Not your average get-in-bed read
In the Dream House *****
Carmen Maria Machado, Serpent's Tail
"Before it was a verb, gaslight was a noun," the acclaimed American author, essayist and critic, Carmen Maria Machado, observes in a chapter of her ingeniously constructed memoir, In the Dream House. Yes, the definition of gaslighting has changed over the decades, and it is the contemporary understanding thereof which Machado forthrightly details in raw, agonising and lucid prose: the torturous experience of being immured in an emotionally abusive same-sex relationship that led her to questioning her sanity and stripped her from all agency. (May this reality serve as a word of caution to those who blithely employ the term as a cop-out reason for breaking up with that "one crazy-ex" .)
The titular "Dream House" has a dual meaning: literally, it refers to the cabin Machado and her lover (scintillating, Harvard-educated, "short and pale and rail-thin and androgynous" - the antithesis to Machado - "a weird fat girl") shared; metaphorically it refers to Machado's memories of their toxic relationship - from its mortar to its demolition.
Machado alters our preconceived concept of the "memoir", blending non-linear prose interspersed with references to - and footnotes of - folklore, fairy tales, myths, pop culture (from Disney villains to the torture of Captain Picard) and Choose Your Own Adventure© segments as she takes the reader into the deepest, darkest, loneliest crevices of the Dream House.
Her relationship with the woman - who remains unnamed - is initially one of euphoria: their sex life is sensational, the banter game is on point and they embark on memorable road trips through North America's Midwest. Yet, as time goes by, the Mr Hyde to the anonymous girlfriend's Dr Jekyll is exposed.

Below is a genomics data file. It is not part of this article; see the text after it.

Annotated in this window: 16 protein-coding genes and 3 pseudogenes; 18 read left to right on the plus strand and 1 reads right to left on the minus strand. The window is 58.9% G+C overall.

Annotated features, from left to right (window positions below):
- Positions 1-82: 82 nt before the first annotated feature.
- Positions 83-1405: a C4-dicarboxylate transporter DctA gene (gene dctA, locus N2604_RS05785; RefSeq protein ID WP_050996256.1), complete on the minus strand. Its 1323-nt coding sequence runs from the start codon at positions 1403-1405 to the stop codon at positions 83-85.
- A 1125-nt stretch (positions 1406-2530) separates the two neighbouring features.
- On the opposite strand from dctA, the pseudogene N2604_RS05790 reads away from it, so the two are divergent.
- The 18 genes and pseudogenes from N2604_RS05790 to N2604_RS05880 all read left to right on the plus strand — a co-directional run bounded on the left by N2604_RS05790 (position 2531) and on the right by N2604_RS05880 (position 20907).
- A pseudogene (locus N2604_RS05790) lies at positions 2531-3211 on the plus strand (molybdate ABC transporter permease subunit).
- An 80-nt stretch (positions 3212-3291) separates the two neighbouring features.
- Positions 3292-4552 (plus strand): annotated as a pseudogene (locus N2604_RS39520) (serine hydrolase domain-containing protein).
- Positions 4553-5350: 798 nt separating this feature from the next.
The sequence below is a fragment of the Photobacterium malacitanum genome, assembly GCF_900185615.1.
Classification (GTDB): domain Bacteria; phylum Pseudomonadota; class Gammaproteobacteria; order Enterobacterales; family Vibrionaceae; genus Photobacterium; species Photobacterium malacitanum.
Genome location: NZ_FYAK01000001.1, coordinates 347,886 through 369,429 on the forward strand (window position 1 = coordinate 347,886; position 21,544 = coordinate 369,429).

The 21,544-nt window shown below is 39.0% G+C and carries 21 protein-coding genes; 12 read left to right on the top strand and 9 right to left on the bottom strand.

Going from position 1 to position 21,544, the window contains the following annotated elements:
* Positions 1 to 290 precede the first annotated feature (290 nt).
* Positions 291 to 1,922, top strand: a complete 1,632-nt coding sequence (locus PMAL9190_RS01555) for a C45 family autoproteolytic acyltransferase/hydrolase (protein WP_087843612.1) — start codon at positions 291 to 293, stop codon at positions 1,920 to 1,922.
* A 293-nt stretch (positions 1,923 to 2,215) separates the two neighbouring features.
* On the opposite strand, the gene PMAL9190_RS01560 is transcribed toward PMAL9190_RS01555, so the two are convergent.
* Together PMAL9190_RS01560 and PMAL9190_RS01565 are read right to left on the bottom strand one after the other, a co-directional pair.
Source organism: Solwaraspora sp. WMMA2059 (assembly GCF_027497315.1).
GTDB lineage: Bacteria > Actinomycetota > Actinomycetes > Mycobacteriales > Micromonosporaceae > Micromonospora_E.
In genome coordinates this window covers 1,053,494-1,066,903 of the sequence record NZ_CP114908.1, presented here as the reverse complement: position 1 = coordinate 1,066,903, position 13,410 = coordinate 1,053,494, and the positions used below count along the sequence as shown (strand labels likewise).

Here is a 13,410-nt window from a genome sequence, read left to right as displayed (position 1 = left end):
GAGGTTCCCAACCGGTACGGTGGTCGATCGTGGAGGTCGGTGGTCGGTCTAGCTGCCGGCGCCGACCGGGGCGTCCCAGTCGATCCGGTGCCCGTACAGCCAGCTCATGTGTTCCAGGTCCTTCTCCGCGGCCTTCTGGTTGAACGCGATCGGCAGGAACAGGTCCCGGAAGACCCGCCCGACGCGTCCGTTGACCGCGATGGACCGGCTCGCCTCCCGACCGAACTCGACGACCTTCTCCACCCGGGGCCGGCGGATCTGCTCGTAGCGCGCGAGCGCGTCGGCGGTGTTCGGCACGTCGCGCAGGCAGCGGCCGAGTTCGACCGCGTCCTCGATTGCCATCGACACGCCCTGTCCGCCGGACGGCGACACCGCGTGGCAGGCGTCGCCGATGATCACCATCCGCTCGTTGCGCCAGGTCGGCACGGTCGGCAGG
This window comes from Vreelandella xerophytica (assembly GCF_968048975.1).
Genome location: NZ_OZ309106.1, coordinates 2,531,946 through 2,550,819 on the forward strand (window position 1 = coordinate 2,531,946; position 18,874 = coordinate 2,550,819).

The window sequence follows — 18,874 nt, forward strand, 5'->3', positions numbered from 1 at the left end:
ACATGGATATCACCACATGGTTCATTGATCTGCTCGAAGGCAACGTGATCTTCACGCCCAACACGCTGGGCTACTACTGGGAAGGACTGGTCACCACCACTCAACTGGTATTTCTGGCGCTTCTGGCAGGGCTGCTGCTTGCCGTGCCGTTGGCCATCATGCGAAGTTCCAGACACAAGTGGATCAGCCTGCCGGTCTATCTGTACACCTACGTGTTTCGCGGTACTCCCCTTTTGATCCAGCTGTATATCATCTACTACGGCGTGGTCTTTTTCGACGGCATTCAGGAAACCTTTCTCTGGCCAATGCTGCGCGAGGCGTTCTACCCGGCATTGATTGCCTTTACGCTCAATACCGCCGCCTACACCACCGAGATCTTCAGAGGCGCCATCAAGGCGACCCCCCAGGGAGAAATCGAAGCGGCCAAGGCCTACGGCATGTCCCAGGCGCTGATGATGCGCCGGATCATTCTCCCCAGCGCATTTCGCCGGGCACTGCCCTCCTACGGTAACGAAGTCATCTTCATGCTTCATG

Possessiveness and paranoia permeate their daily lives, with the anonymous "she" accusing Machado of cheating and lying; demanding that Machado no longer see other people (they were in an open relationship); verbally (and at times physically) attacking her; forbidding Machado from writing about her violent outbursts ("You're not allowed to write about this ... Don't you ever write about this. Do you fucking understand me?"); reducing Machado to a broken woman.
Who still remains attached to her abuser: "In the morning, the woman who made you ill with fear, brews a pot of coffee and jokes with you and kisses you and sweetly scratches your scalp like nothing has happened. And, as though you'd slept, a new day begins."
Her struggle to make sense of her partner's dualistic nature - and the conflicting emotions her unpredictable and ever-changing behaviour brings about - is poignantly written about throughout her memoir, with Machado even drawing on the Good Book to illustrate her (futile) attempts at comprehending the abuse she was (c)overtly subjected to, as illustrated in the following passage from the chapter, "Dream House as Naming the Animals": "What a puzzler, right? It's obvious to us, now, that that is a squirrel and that is a fish and that is a bird but how was Adam supposed to know that? He wasn't just newly born, he was newly created ... When I think about him, just sitting there ... looking vaguely perturbed and anxious, I feel a lot of sympathy. Putting language to something for which you have no language is no easy feat."
Although In the Dream House specifically explores emotional abuse in a lesbian/queer relationship, the psychological violence Machado is subjected to is equally prevalent in - and applicable to - relationships as a whole - be they gay/straight/bi/open/poly/ mono/wat ook al.
Her frequent references to the history of court cases pertaining to abuse in same-sex relationships also serve as a reminder of the disdain and ignorance these relationships have been met with over the decades, and her contempt for the heteronormative approach to the "battered woman syndrome" warrants some serious consideration.
As morbidly enthralling as it is psychologically demanding, In the Dream House isn't a sommer-net-get-in-bed-and-read-book. Nonetheless, Carmen Maria Machado's memories deserve our time; her memories deserve recognition; and - fundamentally - her memories deserve justice.